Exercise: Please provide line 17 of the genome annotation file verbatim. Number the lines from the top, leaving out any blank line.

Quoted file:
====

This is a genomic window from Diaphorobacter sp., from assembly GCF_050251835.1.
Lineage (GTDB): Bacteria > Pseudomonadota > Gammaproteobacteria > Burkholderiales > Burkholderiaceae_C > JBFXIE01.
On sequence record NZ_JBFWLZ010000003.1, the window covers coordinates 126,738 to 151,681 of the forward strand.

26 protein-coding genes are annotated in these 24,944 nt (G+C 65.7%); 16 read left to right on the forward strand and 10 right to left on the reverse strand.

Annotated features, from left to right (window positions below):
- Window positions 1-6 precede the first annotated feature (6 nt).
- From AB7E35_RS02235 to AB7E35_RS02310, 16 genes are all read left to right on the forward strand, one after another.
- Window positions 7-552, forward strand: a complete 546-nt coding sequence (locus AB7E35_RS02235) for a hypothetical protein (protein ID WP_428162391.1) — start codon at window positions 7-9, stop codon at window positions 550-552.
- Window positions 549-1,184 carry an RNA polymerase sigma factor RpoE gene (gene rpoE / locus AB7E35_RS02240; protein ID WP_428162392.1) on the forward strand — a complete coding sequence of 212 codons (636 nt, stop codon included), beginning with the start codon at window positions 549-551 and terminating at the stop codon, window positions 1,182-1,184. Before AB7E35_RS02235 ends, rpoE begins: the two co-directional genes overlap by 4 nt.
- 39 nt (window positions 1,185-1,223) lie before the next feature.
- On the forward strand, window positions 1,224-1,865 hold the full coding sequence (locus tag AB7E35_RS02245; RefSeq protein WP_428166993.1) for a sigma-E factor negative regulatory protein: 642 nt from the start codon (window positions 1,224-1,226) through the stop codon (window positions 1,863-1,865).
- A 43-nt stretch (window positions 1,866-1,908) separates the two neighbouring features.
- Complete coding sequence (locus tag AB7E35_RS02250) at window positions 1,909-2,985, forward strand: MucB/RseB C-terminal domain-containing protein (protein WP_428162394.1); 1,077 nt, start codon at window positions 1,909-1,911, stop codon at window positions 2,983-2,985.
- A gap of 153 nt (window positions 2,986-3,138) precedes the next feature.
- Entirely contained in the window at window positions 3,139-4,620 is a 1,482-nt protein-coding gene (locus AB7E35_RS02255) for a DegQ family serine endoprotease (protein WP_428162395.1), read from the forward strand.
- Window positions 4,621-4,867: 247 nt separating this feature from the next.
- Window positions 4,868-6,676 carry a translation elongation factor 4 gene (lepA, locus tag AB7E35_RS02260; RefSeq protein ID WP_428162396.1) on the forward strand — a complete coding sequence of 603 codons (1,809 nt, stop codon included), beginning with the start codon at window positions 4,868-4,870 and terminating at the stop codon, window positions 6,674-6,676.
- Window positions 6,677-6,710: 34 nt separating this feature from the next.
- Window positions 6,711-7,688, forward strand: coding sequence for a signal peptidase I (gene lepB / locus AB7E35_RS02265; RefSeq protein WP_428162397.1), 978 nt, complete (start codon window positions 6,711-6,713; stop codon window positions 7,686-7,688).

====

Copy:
- Window positions 4,868-6,676 carry a translation elongation factor 4 gene (lepA, locus tag AB7E35_RS02260; RefSeq protein ID WP_428162396.1) on the forward strand — a complete coding sequence of 603 codons (1,809 nt, stop codon included), beginning with the start codon at window positions 4,868-4,870 and terminating at the stop codon, window positions 6,674-6,676.